spaceshuttle

A Photojournalist Looks Back on the Challenger Space Shuttle Disaster After 30 Years

Today marks the 30th anniversary of the Challenger Space Shuttle disaster. On January 28th, 1986, the NASA Space Shuttle orbiter Challenger broke up 73 into its flight into space, killing the 7 astronauts on board.

Orlando Sentinel photojournalist Red Huber was covering the launch that day. In the 4-minute video above, Huber reflects on the event and shares what he remembers from shooting that fateful assignment.

Dan Winters Gives an Emotional Talk on Shooting the Final Space Shuttle Launches

In 2011, when the end of NASA's shuttle program was announced, photographer Dan Winters decided that he would photograph the final three launches and compile those images into a book.

That book, Last Launch, was released in 2012, and is well worth the $33 if would cost you to pick it up for yourself on Amazon. But, of course, sometimes the story behind the images is just as powerful than the images themselves, and Winters recently opened up about the entire experience on stage at WIRED by Design.

Two Spectacular Photographs of a Volcanic Eruption as Seen from Space by Endeavour

In September and October of 1994, the space shuttle Endeavour was orbiting 115 nautical miles above Earth while the Kliuchevskoi Volcano was spewing ash and dust into the atmosphere at an alarming rate. Not in any position to do anything about it, the astronauts aboard the space shuttle did the only thing they could do... they took pictures.

NASA’s Experiments with Digital Cameras in Capturing Shuttle Launches

Ever since June of 2011, NASA has had cause to retire the photographic equipment it used to capture shuttle launches because, well, they don't plan on launching any more shuttles. But before that decision was made, it looks like NASA was finally giving digital photographic equipment a chance to oust the analog cameras they had always used in the past.

Check Out How the Pros Used to Capture Space Shuttle Launches in the 1980s

The end of NASA's Space Shuttle program in 2011 meant the end for more than the shuttles themselves. One aspect of the program you may not have known about was the plethora of incredible photo and video equipment that was used during the program's heyday to capture each launch. At any given launch, about 138 professional still, video and TV cameras were pointing at the shuttle, and some of them were downright incredible.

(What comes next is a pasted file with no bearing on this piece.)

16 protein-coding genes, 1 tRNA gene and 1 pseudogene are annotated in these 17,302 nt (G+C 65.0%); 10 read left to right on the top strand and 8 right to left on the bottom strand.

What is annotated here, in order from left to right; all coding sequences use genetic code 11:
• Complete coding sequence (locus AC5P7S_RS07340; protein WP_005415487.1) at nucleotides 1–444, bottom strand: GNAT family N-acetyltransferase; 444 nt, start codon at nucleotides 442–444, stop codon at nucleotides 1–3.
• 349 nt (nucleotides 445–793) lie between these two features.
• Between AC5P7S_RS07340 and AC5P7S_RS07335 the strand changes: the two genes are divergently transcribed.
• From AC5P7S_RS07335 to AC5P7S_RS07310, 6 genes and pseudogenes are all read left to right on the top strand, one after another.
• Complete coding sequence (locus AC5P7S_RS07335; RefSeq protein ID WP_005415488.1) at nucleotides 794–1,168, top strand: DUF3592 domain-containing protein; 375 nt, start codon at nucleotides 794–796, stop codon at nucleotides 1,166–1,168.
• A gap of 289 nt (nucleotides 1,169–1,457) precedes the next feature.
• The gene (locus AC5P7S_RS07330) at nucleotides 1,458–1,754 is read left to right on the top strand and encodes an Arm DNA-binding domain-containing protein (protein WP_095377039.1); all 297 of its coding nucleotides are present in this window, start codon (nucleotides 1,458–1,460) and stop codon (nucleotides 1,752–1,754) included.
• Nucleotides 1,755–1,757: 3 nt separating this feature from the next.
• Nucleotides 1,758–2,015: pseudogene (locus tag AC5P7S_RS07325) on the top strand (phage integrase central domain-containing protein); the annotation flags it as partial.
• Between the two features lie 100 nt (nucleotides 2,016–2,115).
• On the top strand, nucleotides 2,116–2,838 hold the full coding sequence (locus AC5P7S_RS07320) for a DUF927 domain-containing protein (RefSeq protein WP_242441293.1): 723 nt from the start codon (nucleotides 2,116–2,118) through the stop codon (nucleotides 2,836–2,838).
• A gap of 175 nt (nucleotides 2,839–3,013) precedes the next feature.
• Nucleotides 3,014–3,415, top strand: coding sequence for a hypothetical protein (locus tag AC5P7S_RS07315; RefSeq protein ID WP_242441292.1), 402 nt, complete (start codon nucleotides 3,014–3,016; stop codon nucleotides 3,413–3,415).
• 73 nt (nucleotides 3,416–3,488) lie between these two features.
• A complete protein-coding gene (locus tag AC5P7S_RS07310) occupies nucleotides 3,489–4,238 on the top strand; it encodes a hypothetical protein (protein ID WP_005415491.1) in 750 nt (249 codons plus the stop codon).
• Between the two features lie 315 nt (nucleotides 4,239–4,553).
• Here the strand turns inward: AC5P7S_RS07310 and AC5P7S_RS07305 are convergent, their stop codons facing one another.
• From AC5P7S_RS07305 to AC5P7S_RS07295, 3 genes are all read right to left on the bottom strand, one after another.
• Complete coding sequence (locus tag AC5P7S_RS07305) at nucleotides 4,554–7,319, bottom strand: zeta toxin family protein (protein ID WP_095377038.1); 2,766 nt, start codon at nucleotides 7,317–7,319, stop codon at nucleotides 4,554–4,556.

Ten Years Later: The Impact of The Tragic Columbia Space Shuttle Photo

Two days ago marked the 10th anniversary of the Space Shuttle Columbia disaster, in which 7 astronauts lost their lives during reentry as the rest of us watched horror-struck from the ground. The following day, newspapers the world over were announcing the tragic news, all of them using the same photo taken, not by a prolific AP photographer, but a cardiologist and his 6.3MP Canon D60.

Processing a Space Shuttle Endeavour Flyby Photo Using Lightroom

When Space Shuttle Endeavour was making low level flyovers of famous landmarks across the United States a couple of months ago, Adobe Lightroom Quality Engineer Ben Warde was able to photograph it flying by the Golden Gate Bridge. The 10-minute video above shows how Warde post-processed one of his best shots from that day using basic Lightroom adjustments. While the information may be basic for many of you, it should be helpful for people who are just starting out with programs like Lightroom, Adobe Camera Raw, or Aperture.

A Beautiful Time-Lapse of Space Shuttle Endeavour’s Journey Through LA

If you've been following the news over the past week, you probably know that the Space Shuttle Endeavour spent October 11-14 rolling through the streets of Los Angeles, going from the Los Angeles International Airport to its new home at the California Science Center. News crews and large camera-wielding crowds were constantly by the shuttle's side, documenting its progress.

For those of you who weren't lucky enough to personally witness the neat sight of the giant shuttle moving through the city, check out the beautifully-made time-lapse video above that shows the four-day journey in under three minutes.

Father and Son Recreate Space Shuttle Launch Photo 30 Years Later

Musician Chris Bray was 13-years-old when he and his father attended the first ever launch of NASA's Space Shuttle program on April 12th, 1981. His mother snapped a photograph of the two standing ready with binoculars and a Super 8 camera. Last Friday, Bray (now 44) and his father (now nearly 70) were also in attendance at the final launch of the Shuttle program, and decided to recreate the photo they had taken together 30 years earlier.